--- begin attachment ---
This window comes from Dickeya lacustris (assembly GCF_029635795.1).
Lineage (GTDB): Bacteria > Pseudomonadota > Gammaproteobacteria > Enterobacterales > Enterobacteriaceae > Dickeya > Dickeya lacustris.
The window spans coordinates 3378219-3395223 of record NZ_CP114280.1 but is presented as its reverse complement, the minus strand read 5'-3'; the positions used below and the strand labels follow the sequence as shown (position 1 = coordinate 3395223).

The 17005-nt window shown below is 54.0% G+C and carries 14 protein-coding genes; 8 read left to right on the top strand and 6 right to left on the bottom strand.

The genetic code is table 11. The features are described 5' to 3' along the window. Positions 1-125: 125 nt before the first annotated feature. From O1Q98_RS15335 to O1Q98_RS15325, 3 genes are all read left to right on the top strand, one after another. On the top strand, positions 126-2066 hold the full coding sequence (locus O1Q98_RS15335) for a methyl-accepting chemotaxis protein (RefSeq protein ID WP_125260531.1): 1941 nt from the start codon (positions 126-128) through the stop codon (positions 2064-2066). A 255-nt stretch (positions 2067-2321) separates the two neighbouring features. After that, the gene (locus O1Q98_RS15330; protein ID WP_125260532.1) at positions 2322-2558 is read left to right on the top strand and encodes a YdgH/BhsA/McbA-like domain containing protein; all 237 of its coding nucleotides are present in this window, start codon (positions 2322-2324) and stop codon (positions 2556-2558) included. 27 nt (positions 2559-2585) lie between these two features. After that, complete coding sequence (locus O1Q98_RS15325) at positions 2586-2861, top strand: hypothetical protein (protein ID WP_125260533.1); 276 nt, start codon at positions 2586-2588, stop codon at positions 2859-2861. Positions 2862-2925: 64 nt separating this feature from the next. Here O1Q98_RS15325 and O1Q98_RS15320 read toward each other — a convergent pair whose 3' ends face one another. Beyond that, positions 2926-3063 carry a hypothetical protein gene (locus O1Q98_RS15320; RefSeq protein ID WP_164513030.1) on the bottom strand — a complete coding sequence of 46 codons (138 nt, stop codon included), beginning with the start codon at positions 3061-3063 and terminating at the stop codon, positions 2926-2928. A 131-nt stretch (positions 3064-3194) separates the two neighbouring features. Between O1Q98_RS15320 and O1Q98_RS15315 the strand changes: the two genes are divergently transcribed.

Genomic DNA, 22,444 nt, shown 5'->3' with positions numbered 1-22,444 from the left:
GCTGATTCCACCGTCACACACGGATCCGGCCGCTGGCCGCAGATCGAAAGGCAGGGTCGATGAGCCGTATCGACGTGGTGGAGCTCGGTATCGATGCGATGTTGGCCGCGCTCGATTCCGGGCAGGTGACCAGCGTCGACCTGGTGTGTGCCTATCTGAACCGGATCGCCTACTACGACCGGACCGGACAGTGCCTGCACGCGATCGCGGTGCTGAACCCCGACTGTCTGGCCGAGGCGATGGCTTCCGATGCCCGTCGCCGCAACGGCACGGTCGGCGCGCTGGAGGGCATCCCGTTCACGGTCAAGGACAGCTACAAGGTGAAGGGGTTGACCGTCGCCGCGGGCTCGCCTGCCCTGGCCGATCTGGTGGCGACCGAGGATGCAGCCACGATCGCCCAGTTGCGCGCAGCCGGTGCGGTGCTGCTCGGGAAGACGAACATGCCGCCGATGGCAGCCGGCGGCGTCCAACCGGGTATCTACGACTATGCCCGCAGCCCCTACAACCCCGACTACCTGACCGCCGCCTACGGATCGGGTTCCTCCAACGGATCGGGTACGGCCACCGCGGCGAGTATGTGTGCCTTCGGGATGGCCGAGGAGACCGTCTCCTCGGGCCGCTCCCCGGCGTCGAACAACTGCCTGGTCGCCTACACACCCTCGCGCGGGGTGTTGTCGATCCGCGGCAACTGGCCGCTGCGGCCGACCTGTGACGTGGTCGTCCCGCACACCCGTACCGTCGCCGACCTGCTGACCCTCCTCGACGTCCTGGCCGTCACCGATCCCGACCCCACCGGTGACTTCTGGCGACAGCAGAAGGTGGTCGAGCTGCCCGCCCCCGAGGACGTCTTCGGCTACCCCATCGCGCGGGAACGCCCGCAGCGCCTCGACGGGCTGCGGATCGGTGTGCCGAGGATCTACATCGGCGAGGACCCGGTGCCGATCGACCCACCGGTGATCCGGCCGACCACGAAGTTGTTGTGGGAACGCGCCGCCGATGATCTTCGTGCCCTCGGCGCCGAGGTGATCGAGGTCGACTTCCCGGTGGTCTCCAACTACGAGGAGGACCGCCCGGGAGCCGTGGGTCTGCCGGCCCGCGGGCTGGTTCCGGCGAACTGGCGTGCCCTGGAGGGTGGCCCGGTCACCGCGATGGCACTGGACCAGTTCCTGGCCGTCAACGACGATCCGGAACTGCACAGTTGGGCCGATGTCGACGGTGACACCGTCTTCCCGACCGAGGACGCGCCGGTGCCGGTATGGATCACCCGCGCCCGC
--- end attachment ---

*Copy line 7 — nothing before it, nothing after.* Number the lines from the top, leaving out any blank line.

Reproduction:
GCTGATTCCACCGTCACACACGGATCCGGCCGCTGGCCGCAGATCGAAAGGCAGGGTCGATGAGCCGTATCGACGTGGTGGAGCTCGGTATCGATGCGATGTTGGCCGCGCTCGATTCCGGGCAGGTGACCAGCGTCGACCTGGTGTGTGCCTATCTGAACCGGATCGCCTACTACGACCGGACCGGACAGTGCCTGCACGCGATCGCGGTGCTGAACCCCGACTGTCTGGCCGAGGCGATGGCTTCCGATGCCCGTCGCCGCAACGGCACGGTCGGCGCGCTGGAGGGCATCCCGTTCACGGTCAAGGACAGCTACAAGGTGAAGGGGTTGACCGTCGCCGCGGGCTCGCCTGCCCTGGCCGATCTGGTGGCGACCGAGGATGCAGCCACGATCGCCCAGTTGCGCGCAGCCGGTGCGGTGCTGCTCGGGAAGACGAACATGCCGCCGATGGCAGCCGGCGGCGTCCAACCGGGTATCTACGACTATGCCCGCAGCCCCTACAACCCCGACTACCTGACCGCCGCCTACGGATCGGGTTCCTCCAACGGATCGGGTACGGCCACCGCGGCGAGTATGTGTGCCTTCGGGATGGCCGAGGAGACCGTCTCCTCGGGCCGCTCCCCGGCGTCGAACAACTGCCTGGTCGCCTACACACCCTCGCGCGGGGTGTTGTCGATCCGCGGCAACTGGCCGCTGCGGCCGACCTGTGACGTGGTCGTCCCGCACACCCGTACCGTCGCCGACCTGCTGACCCTCCTCGACGTCCTGGCCGTCACCGATCCCGACCCCACCGGTGACTTCTGGCGACAGCAGAAGGTGGTCGAGCTGCCCGCCCCCGAGGACGTCTTCGGCTACCCCATCGCGCGGGAACGCCCGCAGCGCCTCGACGGGCTGCGGATCGGTGTGCCGAGGATCTACATCGGCGAGGACCCGGTGCCGATCGACCCACCGGTGATCCGGCCGACCACGAAGTTGTTGTGGGAACGCGCCGCCGATGATCTTCGTGCCCTCGGCGCCGAGGTGATCGAGGTCGACTTCCCGGTGGTCTCCAACTACGAGGAGGACCGCCCGGGAGCCGTGGGTCTGCCGGCCCGCGGGCTGGTTCCGGCGAACTGGCGTGCCCTGGAGGGTGGCCCGGTCACCGCGATGGCACTGGACCAGTTCCTGGCCGTCAACGACGATCCGGAACTGCACAGTTGGGCCGATGTCGACGGTGACACCGTCTTCCCGACCGAGGACGCGCCGGTGCCGGTATGGATCACCCGCGCCCGC